Conclusion: Due to their minimal adverse effects and efficient symptom reduction oral second generation antihistamines are particularly useful for the treatment of less severe intermittent forms of nasal allergy.

Lack of subsensitivity to terfenadine during long-term terfenadine treatment
F.Estelle R. Simons et al
Journal of Allergy and Clinical Immunology
Volume 82, Issue 6, December 1988, Pages 1068-1075
Eleven healthy male volunteers ingested térfenadine, 60 mg, every 12 hours for 56 days. Compliance was monitored strictly throughout the study. Before the first terfenadine dose on day 0, and 12 hours after the evening terfenadine dose every seventh day and on randomly selected "unscheduled" days, wheal-and-flare areas were measured after intradermal injections of 0.01 ml of histamine phosphate (1.0 mg/ml and 0.1 mg/ml). On days 0, 28, and 56, six volunteers had skin tests hourly for 12 hours after the morning terfenadine dose. On all study days, serum terfenadine metabolite I concentrations were measured each time histamine skin tests were performed. On days 7, 14, 21, 28; 35, 42, 49, and 56, the mean areas of the histamine-induced wheals did not differ significantly from each other but were significantly decreased compared to the mean wheal area on day 0 (p < 0.01). On these days, the mean areas of the histamine- induced flares also did not differ significantly from each other but remained significantly suppressed compared to the mean flare areas on day 0 (p < 0.01). Wheal-and-flare suppression was noted in all unscheduled histamine skin tests performed 12 hours after the evening terfenadine dose. In the subgroup of volunteers who had hourly tests, on day 0, the mean wheal-and-flare areas were significantly suppressed from 2 to 12 hours after the dose, with maximal wheal suppression occurring at 5 hours (p < 0.05) and maximal flare suppression occurring from 3 to 9 hours (p < 0.01). On day 28 in the subgroup, the mean wheal area was significantly larger 12 hours after the dose than before the dose or at any other time (p < 0.01), but the mean flare areas did not differ significantly at any time (p = 0.01). On day 56 in the subgroup, the mean wheal areas did not differ significantly from before the dose to 12 hours after the dose, nor did the mean flare areas differ significantly at any time (p = 0.01). The mean serum concentration of terfenadine metabolite 112 hours after the evening dose did , not differ significantly on days 7, 14,21, 28, 35, 42, 49,adn 56 (p = 0.01). Unscheduled serum terfenadine metabolite I concentrations measured 12 hours after the dose provided additional confirmation of compliance. In the subgroup, the mean serum elimination half-life value and the mean area under the serum concentration versus time curve of terfenadine metabolite I did not differ significantly on day 0, day 28, or day 56 (p = 0.01). We conclude that subsensitivity to the antihistaminic effect of terfenadine did not develop during 56 days in compliant subjects, as evidenced by continued suppression of the histamine-induced wheals and flares. Also, the pharmacokinetics of terfenadine metabolite 1 remained unchanged after 56 days of terfenadine treatment.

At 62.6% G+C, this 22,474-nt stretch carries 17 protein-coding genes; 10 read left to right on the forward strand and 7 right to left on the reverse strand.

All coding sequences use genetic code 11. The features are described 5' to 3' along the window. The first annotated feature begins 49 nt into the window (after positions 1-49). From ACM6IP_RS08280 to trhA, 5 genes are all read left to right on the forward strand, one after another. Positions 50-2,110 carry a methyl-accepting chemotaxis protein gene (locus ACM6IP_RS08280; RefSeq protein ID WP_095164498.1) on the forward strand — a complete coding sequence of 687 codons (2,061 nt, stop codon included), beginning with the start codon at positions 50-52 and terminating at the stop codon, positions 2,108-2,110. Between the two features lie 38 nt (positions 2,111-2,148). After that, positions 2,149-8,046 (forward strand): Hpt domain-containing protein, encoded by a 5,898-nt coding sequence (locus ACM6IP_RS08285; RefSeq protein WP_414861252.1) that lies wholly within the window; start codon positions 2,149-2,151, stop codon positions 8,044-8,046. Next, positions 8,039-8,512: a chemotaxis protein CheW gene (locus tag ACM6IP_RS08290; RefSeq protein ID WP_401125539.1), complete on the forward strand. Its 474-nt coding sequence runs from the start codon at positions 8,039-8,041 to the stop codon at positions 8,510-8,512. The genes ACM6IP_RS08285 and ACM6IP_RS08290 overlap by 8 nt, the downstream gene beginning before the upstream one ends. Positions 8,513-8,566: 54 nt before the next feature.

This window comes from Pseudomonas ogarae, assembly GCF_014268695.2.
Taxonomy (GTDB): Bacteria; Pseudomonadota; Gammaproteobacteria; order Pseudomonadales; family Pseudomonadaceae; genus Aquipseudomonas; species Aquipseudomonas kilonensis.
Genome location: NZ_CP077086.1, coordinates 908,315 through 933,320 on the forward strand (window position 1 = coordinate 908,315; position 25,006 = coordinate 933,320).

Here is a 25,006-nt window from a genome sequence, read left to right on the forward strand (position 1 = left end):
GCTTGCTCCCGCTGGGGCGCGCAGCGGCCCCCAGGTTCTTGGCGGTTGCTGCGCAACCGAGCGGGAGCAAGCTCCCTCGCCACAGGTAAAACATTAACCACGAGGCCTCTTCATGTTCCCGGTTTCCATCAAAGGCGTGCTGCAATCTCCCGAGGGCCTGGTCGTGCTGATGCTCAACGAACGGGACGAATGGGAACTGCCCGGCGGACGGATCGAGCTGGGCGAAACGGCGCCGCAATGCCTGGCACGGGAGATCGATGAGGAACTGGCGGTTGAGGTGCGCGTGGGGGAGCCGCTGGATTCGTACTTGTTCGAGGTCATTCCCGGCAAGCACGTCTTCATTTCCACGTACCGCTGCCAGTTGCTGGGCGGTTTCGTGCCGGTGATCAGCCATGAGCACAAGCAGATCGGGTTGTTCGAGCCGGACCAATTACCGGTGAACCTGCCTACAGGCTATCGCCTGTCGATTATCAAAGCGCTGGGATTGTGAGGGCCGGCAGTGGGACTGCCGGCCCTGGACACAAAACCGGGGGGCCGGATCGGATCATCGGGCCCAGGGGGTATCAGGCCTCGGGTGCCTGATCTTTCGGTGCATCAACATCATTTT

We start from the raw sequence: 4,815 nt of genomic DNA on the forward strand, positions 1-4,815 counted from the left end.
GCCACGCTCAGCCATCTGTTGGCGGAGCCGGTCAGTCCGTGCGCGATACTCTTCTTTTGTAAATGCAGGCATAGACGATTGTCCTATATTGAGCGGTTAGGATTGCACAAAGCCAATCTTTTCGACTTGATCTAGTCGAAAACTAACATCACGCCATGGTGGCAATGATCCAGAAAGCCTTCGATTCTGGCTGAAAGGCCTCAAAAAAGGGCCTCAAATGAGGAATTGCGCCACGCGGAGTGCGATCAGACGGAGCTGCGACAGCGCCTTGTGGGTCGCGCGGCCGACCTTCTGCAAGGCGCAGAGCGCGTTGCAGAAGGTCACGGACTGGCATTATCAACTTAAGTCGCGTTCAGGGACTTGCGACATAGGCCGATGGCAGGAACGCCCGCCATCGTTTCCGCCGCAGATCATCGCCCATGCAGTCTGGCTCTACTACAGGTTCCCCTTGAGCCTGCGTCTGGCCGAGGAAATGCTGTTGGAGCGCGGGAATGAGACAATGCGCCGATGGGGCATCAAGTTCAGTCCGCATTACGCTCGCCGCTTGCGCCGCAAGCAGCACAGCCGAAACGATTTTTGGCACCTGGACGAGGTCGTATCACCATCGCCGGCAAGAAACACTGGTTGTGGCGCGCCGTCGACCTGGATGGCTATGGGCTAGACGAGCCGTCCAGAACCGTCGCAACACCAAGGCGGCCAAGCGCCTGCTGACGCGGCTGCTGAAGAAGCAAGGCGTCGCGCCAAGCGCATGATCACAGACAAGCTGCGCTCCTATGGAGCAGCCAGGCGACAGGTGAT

Phil Lieberman, M.D.